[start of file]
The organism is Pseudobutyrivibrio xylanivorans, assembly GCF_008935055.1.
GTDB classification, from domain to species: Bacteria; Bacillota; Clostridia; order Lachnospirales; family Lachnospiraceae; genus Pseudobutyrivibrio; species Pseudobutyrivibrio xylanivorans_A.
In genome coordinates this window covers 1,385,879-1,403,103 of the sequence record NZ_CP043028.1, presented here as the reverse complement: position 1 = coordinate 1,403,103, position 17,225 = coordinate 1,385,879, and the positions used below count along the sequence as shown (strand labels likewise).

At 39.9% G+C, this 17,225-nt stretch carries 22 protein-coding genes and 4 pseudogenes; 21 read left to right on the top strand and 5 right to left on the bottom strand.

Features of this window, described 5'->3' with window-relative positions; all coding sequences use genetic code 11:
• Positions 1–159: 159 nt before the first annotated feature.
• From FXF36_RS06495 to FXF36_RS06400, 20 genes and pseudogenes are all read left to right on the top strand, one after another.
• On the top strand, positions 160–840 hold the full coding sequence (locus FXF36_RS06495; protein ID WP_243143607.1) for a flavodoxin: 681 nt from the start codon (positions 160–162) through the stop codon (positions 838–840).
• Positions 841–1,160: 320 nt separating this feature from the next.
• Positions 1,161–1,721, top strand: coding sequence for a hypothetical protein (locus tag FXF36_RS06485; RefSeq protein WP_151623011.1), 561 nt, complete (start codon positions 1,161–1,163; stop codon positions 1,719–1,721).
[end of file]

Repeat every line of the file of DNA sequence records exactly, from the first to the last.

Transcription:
The organism is Pseudobutyrivibrio xylanivorans, assembly GCF_008935055.1.
GTDB classification, from domain to species: Bacteria; Bacillota; Clostridia; order Lachnospirales; family Lachnospiraceae; genus Pseudobutyrivibrio; species Pseudobutyrivibrio xylanivorans_A.
In genome coordinates this window covers 1,385,879-1,403,103 of the sequence record NZ_CP043028.1, presented here as the reverse complement: position 1 = coordinate 1,403,103, position 17,225 = coordinate 1,385,879, and the positions used below count along the sequence as shown (strand labels likewise).

At 39.9% G+C, this 17,225-nt stretch carries 22 protein-coding genes and 4 pseudogenes; 21 read left to right on the top strand and 5 right to left on the bottom strand.

Features of this window, described 5'->3' with window-relative positions; all coding sequences use genetic code 11:
• Positions 1–159: 159 nt before the first annotated feature.
• From FXF36_RS06495 to FXF36_RS06400, 20 genes and pseudogenes are all read left to right on the top strand, one after another.
• On the top strand, positions 160–840 hold the full coding sequence (locus FXF36_RS06495; protein ID WP_243143607.1) for a flavodoxin: 681 nt from the start codon (positions 160–162) through the stop codon (positions 838–840).
• Positions 841–1,160: 320 nt separating this feature from the next.
• Positions 1,161–1,721, top strand: coding sequence for a hypothetical protein (locus tag FXF36_RS06485; RefSeq protein WP_151623011.1), 561 nt, complete (start codon positions 1,161–1,163; stop codon positions 1,719–1,721).